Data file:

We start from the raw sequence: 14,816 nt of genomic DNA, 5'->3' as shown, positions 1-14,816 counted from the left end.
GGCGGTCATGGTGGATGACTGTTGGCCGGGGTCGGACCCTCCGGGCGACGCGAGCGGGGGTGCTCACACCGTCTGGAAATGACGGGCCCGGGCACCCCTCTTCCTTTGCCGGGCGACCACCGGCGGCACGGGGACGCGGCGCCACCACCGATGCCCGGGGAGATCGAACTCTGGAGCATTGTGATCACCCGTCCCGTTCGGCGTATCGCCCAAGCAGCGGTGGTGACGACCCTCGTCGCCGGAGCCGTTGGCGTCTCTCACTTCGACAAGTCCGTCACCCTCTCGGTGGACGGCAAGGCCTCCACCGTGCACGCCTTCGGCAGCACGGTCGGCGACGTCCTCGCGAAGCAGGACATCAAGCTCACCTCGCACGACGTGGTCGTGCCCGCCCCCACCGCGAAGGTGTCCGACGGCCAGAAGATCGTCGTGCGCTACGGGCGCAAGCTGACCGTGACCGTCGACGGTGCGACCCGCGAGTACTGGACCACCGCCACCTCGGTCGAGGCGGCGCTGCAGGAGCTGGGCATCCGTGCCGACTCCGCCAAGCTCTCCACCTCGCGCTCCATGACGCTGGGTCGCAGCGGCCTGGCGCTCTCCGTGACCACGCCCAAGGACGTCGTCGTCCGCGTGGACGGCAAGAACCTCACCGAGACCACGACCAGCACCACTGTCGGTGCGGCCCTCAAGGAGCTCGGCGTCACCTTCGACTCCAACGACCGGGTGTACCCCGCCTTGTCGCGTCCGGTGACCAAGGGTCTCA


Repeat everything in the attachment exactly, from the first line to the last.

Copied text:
We start from the raw sequence: 14,816 nt of genomic DNA, 5'->3' as shown, positions 1-14,816 counted from the left end.
GGCGGTCATGGTGGATGACTGTTGGCCGGGGTCGGACCCTCCGGGCGACGCGAGCGGGGGTGCTCACACCGTCTGGAAATGACGGGCCCGGGCACCCCTCTTCCTTTGCCGGGCGACCACCGGCGGCACGGGGACGCGGCGCCACCACCGATGCCCGGGGAGATCGAACTCTGGAGCATTGTGATCACCCGTCCCGTTCGGCGTATCGCCCAAGCAGCGGTGGTGACGACCCTCGTCGCCGGAGCCGTTGGCGTCTCTCACTTCGACAAGTCCGTCACCCTCTCGGTGGACGGCAAGGCCTCCACCGTGCACGCCTTCGGCAGCACGGTCGGCGACGTCCTCGCGAAGCAGGACATCAAGCTCACCTCGCACGACGTGGTCGTGCCCGCCCCCACCGCGAAGGTGTCCGACGGCCAGAAGATCGTCGTGCGCTACGGGCGCAAGCTGACCGTGACCGTCGACGGTGCGACCCGCGAGTACTGGACCACCGCCACCTCGGTCGAGGCGGCGCTGCAGGAGCTGGGCATCCGTGCCGACTCCGCCAAGCTCTCCACCTCGCGCTCCATGACGCTGGGTCGCAGCGGCCTGGCGCTCTCCGTGACCACGCCCAAGGACGTCGTCGTCCGCGTGGACGGCAAGAACCTCACCGAGACCACGACCAGCACCACTGTCGGTGCGGCCCTCAAGGAGCTCGGCGTCACCTTCGACTCCAACGACCGGGTGTACCCCGCCTTGTCGCGTCCGGTGACCAAGGGTCTCA